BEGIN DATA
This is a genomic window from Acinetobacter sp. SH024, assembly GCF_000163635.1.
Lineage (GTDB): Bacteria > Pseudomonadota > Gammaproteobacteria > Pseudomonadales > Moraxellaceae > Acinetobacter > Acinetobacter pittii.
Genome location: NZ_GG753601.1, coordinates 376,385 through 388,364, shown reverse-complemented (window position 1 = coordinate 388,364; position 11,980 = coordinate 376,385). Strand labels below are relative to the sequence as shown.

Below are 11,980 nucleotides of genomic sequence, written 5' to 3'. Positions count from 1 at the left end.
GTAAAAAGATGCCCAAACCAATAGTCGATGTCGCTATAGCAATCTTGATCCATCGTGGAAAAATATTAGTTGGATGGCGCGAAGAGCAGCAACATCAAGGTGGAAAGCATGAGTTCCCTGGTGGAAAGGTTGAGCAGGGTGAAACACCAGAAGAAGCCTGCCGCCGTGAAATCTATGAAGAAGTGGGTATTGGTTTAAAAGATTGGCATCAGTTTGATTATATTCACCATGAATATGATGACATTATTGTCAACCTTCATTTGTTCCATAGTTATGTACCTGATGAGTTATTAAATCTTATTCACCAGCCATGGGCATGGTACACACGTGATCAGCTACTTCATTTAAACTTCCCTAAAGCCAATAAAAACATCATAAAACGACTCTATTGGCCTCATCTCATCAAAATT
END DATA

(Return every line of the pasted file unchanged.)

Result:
This is a genomic window from Acinetobacter sp. SH024, assembly GCF_000163635.1.
Lineage (GTDB): Bacteria > Pseudomonadota > Gammaproteobacteria > Pseudomonadales > Moraxellaceae > Acinetobacter > Acinetobacter pittii.
Genome location: NZ_GG753601.1, coordinates 376,385 through 388,364, shown reverse-complemented (window position 1 = coordinate 388,364; position 11,980 = coordinate 376,385). Strand labels below are relative to the sequence as shown.

Below are 11,980 nucleotides of genomic sequence, written 5' to 3'. Positions count from 1 at the left end.
GTAAAAAGATGCCCAAACCAATAGTCGATGTCGCTATAGCAATCTTGATCCATCGTGGAAAAATATTAGTTGGATGGCGCGAAGAGCAGCAACATCAAGGTGGAAAGCATGAGTTCCCTGGTGGAAAGGTTGAGCAGGGTGAAACACCAGAAGAAGCCTGCCGCCGTGAAATCTATGAAGAAGTGGGTATTGGTTTAAAAGATTGGCATCAGTTTGATTATATTCACCATGAATATGATGACATTATTGTCAACCTTCATTTGTTCCATAGTTATGTACCTGATGAGTTATTAAATCTTATTCACCAGCCATGGGCATGGTACACACGTGATCAGCTACTTCATTTAAACTTCCCTAAAGCCAATAAAAACATCATAAAACGACTCTATTGGCCTCATCTCATCAAAATT